Album Review: Blackmer, 'Rinse.Repeat' | Album Review | Seven Days | Vermont's Independent Voice

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Album Review: Blackmer, 'Rinse.Repeat'


Published February 27, 2019 at 10:00 a.m.
Updated February 28, 2019 at 5:41 p.m.

Blackmer, Rinse.Repeat
  • Blackmer, Rinse.Repeat

(Self-released, digital download)

Sam DuPont, a talented and respected Vermont musician, explores new musical ground on his recent release, Rinse.Repeat. DuPont makes it clear that the seven-song EP is not business as usual, musically speaking — which in this case means anything too similar to his popular work with brother Zack as the DuPont Brothers. Sam DuPont drives the point home by releasing the project under the moniker Blackmer, his middle name, to minimize such comparisons.

In an email, DuPont describes the purpose of his new recording: "wanting to have a project that reminded me why I love to write songs and share them with others." He says that his musings on the current social climate, including social media, compassion decay due to overstimulation, political division and racism, all bear "a longing in them to return to the emotional transparency of my childhood and teenage experience."

Local musical visionary Michael Chorney helps DuPont along in this quest. The composer and multi-instrumentalist has made a name for himself through numerous projects with Anaïs Mitchell and with his own combos, including viperHouse and Hollar General. Chorney's contributions here include arranging work and engineering the EP at his home studio in Lincoln.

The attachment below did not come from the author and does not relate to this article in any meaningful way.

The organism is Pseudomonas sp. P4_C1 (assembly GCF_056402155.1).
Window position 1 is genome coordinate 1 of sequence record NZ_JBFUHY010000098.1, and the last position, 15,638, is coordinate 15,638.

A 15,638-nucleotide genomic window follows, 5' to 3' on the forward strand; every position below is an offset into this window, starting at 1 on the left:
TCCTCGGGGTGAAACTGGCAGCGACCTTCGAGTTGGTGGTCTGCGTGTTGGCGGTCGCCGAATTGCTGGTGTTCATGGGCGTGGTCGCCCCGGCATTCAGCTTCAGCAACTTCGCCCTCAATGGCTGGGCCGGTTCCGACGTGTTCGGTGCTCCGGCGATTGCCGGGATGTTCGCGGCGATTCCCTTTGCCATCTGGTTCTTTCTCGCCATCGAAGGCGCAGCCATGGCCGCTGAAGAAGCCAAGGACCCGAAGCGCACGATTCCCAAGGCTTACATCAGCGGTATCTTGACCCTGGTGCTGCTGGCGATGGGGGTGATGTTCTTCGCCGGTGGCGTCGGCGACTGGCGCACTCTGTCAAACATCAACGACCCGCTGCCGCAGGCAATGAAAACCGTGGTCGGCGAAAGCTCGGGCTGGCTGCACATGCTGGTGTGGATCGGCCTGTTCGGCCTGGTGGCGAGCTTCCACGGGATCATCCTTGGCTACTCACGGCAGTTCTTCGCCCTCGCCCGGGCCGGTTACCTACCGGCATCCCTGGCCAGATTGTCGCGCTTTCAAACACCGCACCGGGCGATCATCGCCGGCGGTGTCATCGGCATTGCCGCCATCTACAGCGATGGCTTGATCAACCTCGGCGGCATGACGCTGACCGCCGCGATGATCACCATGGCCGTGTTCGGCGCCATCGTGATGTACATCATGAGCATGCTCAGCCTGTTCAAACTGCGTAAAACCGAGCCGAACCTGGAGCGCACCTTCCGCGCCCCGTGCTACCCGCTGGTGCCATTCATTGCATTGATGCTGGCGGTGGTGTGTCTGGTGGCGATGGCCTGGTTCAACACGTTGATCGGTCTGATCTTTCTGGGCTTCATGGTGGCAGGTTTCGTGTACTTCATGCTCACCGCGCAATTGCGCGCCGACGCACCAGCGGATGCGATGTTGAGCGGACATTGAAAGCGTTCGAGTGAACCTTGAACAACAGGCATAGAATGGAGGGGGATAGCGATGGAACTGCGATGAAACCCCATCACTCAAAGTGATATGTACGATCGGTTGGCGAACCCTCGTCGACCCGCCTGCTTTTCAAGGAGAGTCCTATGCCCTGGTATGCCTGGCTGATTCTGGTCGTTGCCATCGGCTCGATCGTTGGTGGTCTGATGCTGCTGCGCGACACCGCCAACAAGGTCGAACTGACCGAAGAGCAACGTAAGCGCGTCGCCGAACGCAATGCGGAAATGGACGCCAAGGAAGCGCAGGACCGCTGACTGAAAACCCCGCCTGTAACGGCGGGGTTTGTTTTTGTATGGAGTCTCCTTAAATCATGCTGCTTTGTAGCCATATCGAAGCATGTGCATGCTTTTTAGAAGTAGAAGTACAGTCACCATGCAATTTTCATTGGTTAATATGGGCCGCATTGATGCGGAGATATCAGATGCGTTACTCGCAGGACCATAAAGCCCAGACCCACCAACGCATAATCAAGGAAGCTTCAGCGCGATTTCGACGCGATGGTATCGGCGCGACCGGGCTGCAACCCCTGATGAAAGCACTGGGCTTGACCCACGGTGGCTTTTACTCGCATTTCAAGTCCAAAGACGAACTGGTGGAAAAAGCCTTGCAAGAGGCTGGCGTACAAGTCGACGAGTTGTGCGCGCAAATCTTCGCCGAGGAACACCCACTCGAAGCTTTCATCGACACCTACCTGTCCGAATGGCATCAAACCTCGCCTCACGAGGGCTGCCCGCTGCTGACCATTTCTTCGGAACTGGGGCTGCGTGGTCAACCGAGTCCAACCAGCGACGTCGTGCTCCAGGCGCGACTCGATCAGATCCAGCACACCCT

The songs on Rinse.Repeat are, in DuPont's words, "emotionally honest and sometimes demanding folk music." He adds, accurately, that the album is "pretty and relaxing, there to make you think and drift."

To that end, DuPont and Chorney provide lots of understated musical action in the background. Session musicians include Rob Morse on bass; Dan Davine on drums, vibes and piano; Chorney on lap steel, percussion, prepared guitar and piano; and Chittenden County chanteuse Francesca Blanchard on backing vocals. Despite the abundance of talented musicians, the overall impression is that these seven songs are primarily orchestrated with DuPont's marvelous, reedy singing voice and his acoustic guitar in mind.

It takes a few listens to appreciate the rich sonic texture that colors the foundation of each line. Song names barely matter in this case. Titles such as "Flash Flood," "Paintball Gun" and "Thoughts and Prayers" serve mainly as chapter heads in a long, cohesive tone poem of images and feelings. The entire 25-minute recording is a more or less unified whole in the tradition of Van Morrison's Astral Weeks, where each track melds into the next — and where DuPont challenges the listener to determine what it all means.

Rinse.Repeat is not a quick study, but it's a worthwhile one. Sit down and switch it on when you have time to appreciate the entire thing.

Rinse.Repeat is available on Spotify.